How to Install a Bypass Humidifier

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How to install a bypass type whole house humidifier in your furnace or air handler ductwork.

A bypass humidifier, also called a whole-house humidifier, is an excellent way to improve the comfort and indoor air quality of your home as well as lessen the chance for asthma, allergies, and other sinus conditions. While smaller humidifiers are often used in a room, a bypass humidifier effectively supplies moisture to all rooms of the home and does not require any additional floor space. Humidifiers are mainly used during winter months when the outside humidity levels are below 25%, but in some areas of the country they may be used during other times of the year.

Bypass humidifiers also require less maintenance and use less power than portable humidifiers as the unit only operates while your central air handling unit is running. There are no buckets to fill or frequent cleaning of filters. A bypass flow humidifier typically requires air filters to be changed every 6 months to 2 years depending on the usage.

Wall-mounted Digital Humidistat (Aprilaire)

Recommended humidity levels in the home should be between 25 and 50 percent. As the humidity level approaches the high end of this range, you may notice condensation collecting on the windows and there is an increased chance for mold and mildew growth. If your home has been weatherized, meaning that most of the air leaks have been sealed, the home may require less humidification since normal household activities like cooking, bathing, and dishwashing will add moisture to the air.

Some bypass humidifier manufacturers are Honeywell, Rudd, Rheem, Trane, Aprilaire, Carrier, and GeneralAire.

Tools and Materials

6 inch duct

6 inch tin collar

Wire nuts

Plastic tubing for draining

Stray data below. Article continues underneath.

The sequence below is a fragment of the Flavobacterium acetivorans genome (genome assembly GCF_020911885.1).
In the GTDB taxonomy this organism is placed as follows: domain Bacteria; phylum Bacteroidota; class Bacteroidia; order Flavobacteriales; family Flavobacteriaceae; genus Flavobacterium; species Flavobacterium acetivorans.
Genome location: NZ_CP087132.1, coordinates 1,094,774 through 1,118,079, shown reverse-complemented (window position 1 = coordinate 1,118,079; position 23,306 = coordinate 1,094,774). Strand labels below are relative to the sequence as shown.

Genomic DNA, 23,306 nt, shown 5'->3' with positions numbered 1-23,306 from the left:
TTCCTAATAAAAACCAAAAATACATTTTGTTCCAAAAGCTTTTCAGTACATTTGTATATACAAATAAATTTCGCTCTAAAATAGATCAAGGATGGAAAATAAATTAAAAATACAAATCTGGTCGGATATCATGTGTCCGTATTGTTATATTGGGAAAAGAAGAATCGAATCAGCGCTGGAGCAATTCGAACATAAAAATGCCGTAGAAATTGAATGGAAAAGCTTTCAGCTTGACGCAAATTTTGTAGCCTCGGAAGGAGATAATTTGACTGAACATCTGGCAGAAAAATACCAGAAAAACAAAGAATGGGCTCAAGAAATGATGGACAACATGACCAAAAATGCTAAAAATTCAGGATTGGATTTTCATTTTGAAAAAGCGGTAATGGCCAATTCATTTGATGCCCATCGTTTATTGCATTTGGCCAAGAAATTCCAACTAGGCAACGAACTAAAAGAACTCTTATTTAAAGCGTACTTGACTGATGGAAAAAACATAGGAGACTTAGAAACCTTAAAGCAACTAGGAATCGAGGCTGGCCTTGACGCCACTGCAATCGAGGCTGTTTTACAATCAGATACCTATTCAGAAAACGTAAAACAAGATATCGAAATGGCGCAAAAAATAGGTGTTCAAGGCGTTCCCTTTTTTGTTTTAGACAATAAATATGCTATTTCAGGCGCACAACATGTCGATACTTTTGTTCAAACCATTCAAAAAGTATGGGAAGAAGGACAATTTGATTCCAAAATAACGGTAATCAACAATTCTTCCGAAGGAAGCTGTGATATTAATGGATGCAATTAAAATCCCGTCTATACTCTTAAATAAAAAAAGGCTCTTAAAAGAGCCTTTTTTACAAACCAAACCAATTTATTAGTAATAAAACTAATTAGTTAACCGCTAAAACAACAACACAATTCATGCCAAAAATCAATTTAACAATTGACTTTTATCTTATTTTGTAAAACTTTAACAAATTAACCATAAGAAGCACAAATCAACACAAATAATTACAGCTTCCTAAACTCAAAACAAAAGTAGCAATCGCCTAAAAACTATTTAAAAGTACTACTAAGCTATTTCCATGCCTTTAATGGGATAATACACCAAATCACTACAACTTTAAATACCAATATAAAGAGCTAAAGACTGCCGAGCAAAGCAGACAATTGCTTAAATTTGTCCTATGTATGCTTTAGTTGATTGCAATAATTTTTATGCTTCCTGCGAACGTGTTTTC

Bypass gate

Bypass humidifier kit

Foil Duct tape


Torpedo Level

Work gloves

Sheet Metal Shears (Tin snips)

Electric drill and bits

Flat and Phillips screwdrivers

Flash light

Utility knife

Measuring tape

Adjustable wrench


Before you begin installing the humidifier, you need to assess your system components to determine if a whole house bypass humidifier is appropriate for your home.

1. Verify that the location of the air handler will not experience temperatures below freezing. Not only would this freeze the piping and cause a leak, extremely low temperatures can cause the humidifier system to malfunction. Attic spaces are not good locations for bypass humidifiers.

2. Calculate the volume of your home in cubic feet to determine the proper size bypass humidifier. Measure the length, width, and height of each occupied room on every floor and add them together to determine the total cubic feet.

3. Determine whether or not you need a permit to perform the work on your HVAC system. Typically the work involves a simple water connection and a 120V electrical connection. Most municipalities will not require a permit or inspection for this project, but they may offer some guidance to ensure that the work is performed safely.

4. Most homes have sheet metal ductwork with fiberglass insulation wrapped on the outside. Some homes have fiberboard ductwork. These material may not be appropriate for use with a whole house bypass humidifier system. Carefully read the specifications for the type of humidifier you are planning to install to determine if it can be used with fiberboard ductwork. You may have to install a different type such as a spray mist humidifier. Humidifiers typically cannot be mounted on fiberboard ductwork.

Installing the Humidifier

1. Shut off the power to your air hander or furnace.

2. Determine the best location for the humidifier. Most units can be installed in the side of the housing of the furnace or in the supply ductwork. The position of the blower and ductwork will dictate the best location for your application.